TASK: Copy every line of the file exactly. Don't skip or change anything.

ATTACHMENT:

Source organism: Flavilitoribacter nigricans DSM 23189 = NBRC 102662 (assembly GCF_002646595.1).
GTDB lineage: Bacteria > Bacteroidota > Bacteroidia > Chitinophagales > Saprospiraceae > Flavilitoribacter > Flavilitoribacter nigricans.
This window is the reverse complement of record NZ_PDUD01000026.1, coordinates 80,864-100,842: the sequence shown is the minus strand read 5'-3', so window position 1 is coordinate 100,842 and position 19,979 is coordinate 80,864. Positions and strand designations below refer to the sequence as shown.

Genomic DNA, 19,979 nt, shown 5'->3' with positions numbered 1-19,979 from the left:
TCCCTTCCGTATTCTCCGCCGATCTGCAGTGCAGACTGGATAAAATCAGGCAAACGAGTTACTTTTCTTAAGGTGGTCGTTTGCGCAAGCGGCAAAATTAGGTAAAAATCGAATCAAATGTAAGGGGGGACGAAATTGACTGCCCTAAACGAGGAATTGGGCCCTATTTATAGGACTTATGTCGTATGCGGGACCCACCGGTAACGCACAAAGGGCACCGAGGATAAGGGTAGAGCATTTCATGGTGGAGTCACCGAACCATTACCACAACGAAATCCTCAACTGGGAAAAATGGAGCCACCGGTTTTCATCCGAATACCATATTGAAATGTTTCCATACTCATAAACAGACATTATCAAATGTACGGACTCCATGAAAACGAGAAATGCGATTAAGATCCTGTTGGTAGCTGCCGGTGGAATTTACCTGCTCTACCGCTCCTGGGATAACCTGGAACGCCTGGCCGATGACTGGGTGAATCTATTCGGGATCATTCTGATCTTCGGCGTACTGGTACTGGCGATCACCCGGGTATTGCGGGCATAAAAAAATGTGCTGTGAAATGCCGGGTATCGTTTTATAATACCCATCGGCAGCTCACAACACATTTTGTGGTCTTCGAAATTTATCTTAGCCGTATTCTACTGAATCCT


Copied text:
Source organism: Flavilitoribacter nigricans DSM 23189 = NBRC 102662 (assembly GCF_002646595.1).
GTDB lineage: Bacteria > Bacteroidota > Bacteroidia > Chitinophagales > Saprospiraceae > Flavilitoribacter > Flavilitoribacter nigricans.
This window is the reverse complement of record NZ_PDUD01000026.1, coordinates 80,864-100,842: the sequence shown is the minus strand read 5'-3', so window position 1 is coordinate 100,842 and position 19,979 is coordinate 80,864. Positions and strand designations below refer to the sequence as shown.

Genomic DNA, 19,979 nt, shown 5'->3' with positions numbered 1-19,979 from the left:
TCCCTTCCGTATTCTCCGCCGATCTGCAGTGCAGACTGGATAAAATCAGGCAAACGAGTTACTTTTCTTAAGGTGGTCGTTTGCGCAAGCGGCAAAATTAGGTAAAAATCGAATCAAATGTAAGGGGGGACGAAATTGACTGCCCTAAACGAGGAATTGGGCCCTATTTATAGGACTTATGTCGTATGCGGGACCCACCGGTAACGCACAAAGGGCACCGAGGATAAGGGTAGAGCATTTCATGGTGGAGTCACCGAACCATTACCACAACGAAATCCTCAACTGGGAAAAATGGAGCCACCGGTTTTCATCCGAATACCATATTGAAATGTTTCCATACTCATAAACAGACATTATCAAATGTACGGACTCCATGAAAACGAGAAATGCGATTAAGATCCTGTTGGTAGCTGCCGGTGGAATTTACCTGCTCTACCGCTCCTGGGATAACCTGGAACGCCTGGCCGATGACTGGGTGAATCTATTCGGGATCATTCTGATCTTCGGCGTACTGGTACTGGCGATCACCCGGGTATTGCGGGCATAAAAAAATGTGCTGTGAAATGCCGGGTATCGTTTTATAATACCCATCGGCAGCTCACAACACATTTTGTGGTCTTCGAAATTTATCTTAGCCGTATTCTACTGAATCCT